Settings

Settings

Typeface
Text size Smaller Larger Reset View mode
Search within

Search within this article

Look up

Look up a word

  • Dictionary
  • Thesaurus
Please submit a word or phrase above.
Print this page

Print this page

Why can't I print more than one page at a time?

Full screen

matching results for page

Cited passage

Style
Citations are available only to our active members.
Sign up now to cite pages or passages in MLA, APA and Chicago citation styles.

"Portraying himself as an honest, ordinary person helped Lincoln identify with his audiences." (Einhorn, 1992, p. 25).

"Portraying himself as an honest, ordinary person helped Lincoln identify with his audiences." (Einhorn 25)

"Portraying himself as an honest, ordinary person helped Lincoln identify with his audiences."1

1. Lois J. Einhorn, Abraham Lincoln, the Orator: Penetrating the Lincoln Legend (Westport, CT: Greenwood Press, 1992), 25, http://www.questia.com/read/27419298.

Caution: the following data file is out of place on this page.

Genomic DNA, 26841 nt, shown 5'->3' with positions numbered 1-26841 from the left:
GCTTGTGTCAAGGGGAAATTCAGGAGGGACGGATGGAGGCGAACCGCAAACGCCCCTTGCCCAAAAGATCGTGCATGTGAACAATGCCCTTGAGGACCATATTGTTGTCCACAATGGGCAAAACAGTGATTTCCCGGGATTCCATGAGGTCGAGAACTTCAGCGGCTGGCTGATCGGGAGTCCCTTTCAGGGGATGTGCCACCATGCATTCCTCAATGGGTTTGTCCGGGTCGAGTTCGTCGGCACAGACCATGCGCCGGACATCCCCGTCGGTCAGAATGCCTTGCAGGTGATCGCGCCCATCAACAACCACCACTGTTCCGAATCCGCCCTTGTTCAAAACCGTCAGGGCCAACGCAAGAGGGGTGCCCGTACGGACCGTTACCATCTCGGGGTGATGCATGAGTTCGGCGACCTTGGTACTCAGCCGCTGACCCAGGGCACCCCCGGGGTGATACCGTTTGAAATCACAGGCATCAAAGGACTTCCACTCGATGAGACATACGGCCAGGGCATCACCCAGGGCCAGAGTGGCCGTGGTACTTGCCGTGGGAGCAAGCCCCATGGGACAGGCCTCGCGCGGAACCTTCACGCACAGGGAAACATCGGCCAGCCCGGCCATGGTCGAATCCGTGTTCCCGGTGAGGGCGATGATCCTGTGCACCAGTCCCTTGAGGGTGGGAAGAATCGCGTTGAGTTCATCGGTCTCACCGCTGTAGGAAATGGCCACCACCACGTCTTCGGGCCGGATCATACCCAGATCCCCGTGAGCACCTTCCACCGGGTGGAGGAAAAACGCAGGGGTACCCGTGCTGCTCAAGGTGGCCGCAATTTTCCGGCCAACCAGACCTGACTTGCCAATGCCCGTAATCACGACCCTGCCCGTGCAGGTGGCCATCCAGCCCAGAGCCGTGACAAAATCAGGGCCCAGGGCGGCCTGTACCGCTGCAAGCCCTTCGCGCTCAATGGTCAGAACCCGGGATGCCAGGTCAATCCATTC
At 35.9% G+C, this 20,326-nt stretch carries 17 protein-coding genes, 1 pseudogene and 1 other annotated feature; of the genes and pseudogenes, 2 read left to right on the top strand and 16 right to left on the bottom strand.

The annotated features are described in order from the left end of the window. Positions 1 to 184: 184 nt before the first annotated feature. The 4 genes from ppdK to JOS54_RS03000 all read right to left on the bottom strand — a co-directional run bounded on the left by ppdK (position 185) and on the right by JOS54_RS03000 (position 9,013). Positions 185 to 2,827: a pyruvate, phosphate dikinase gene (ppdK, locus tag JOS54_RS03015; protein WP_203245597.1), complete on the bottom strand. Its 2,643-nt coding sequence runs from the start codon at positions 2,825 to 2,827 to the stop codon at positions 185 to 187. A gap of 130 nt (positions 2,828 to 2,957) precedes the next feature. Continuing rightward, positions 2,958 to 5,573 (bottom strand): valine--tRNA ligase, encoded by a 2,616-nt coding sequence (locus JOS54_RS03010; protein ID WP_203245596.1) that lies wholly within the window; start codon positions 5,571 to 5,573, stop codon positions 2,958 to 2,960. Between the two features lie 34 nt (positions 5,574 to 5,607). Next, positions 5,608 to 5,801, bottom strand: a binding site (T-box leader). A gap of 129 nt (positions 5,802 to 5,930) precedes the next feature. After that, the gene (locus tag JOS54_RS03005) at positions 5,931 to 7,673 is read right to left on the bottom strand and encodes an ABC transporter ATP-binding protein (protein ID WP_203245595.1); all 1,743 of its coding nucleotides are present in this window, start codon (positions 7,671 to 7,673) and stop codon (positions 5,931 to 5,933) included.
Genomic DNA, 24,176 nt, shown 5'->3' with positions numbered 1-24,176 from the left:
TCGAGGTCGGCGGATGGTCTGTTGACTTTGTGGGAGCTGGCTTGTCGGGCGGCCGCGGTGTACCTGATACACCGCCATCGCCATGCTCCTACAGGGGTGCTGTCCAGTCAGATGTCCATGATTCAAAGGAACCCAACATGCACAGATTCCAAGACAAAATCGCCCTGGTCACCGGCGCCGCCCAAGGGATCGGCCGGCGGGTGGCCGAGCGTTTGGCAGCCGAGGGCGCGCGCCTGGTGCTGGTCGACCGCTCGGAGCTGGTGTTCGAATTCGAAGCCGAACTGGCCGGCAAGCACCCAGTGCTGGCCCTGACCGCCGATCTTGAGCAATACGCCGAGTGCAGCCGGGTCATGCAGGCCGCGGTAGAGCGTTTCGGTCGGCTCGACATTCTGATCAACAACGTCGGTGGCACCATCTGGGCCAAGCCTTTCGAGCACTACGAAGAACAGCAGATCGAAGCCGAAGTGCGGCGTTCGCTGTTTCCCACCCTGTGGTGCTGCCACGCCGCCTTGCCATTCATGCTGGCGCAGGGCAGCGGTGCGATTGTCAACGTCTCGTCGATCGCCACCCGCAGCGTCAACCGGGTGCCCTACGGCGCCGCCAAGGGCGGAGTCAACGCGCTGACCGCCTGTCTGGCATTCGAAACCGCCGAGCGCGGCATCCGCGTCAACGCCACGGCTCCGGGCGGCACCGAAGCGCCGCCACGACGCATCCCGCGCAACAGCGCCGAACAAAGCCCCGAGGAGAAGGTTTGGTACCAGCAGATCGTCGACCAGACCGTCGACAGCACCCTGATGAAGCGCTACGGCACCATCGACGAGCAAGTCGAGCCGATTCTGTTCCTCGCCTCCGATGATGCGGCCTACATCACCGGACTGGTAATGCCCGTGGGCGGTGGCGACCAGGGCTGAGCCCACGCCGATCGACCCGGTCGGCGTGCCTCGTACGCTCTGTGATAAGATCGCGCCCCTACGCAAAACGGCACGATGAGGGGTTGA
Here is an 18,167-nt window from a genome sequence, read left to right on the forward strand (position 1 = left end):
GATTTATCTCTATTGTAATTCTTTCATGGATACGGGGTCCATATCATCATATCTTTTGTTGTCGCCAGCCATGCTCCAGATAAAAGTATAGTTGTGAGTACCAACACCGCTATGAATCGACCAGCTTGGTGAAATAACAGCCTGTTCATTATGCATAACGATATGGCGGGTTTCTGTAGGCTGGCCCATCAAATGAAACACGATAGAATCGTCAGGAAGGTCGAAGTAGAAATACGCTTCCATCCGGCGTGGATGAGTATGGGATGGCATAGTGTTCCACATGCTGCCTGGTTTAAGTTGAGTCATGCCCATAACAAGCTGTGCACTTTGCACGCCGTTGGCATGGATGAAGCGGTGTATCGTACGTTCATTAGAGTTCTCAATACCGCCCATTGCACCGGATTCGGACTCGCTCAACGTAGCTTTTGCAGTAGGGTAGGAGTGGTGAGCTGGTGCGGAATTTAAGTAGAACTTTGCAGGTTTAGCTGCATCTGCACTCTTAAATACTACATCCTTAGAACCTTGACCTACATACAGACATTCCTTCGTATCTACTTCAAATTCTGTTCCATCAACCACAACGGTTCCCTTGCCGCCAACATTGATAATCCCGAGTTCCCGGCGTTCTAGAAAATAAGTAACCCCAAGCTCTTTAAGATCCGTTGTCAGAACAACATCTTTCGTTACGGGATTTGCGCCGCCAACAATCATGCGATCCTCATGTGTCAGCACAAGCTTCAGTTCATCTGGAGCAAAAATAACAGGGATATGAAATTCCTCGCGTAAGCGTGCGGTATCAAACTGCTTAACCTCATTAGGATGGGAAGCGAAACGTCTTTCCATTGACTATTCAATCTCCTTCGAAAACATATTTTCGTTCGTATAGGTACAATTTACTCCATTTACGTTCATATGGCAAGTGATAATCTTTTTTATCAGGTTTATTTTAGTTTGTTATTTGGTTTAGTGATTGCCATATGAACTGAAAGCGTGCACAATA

Cited passage

Welcome to the new Questia Reader

The Questia Reader has been updated to provide you with an even better online reading experience.  It is now 100% Responsive, which means you can read our books and articles on any sized device you wish.  All of your favorite tools like notes, highlights, and citations are still here, but the way you select text has been updated to be easier to use, especially on touchscreen devices.  Here's how:

1. Click or tap the first word you want to select.
2. Click or tap the last word you want to select.

OK, got it!

Thanks for trying Questia!

Please continue trying out our research tools, but please note, full functionality is available only to our active members.

Your work will be lost once you leave this Web page.

For full access in an ad-free environment, sign up now for a FREE, 1-day trial.

Already a member? Log in now.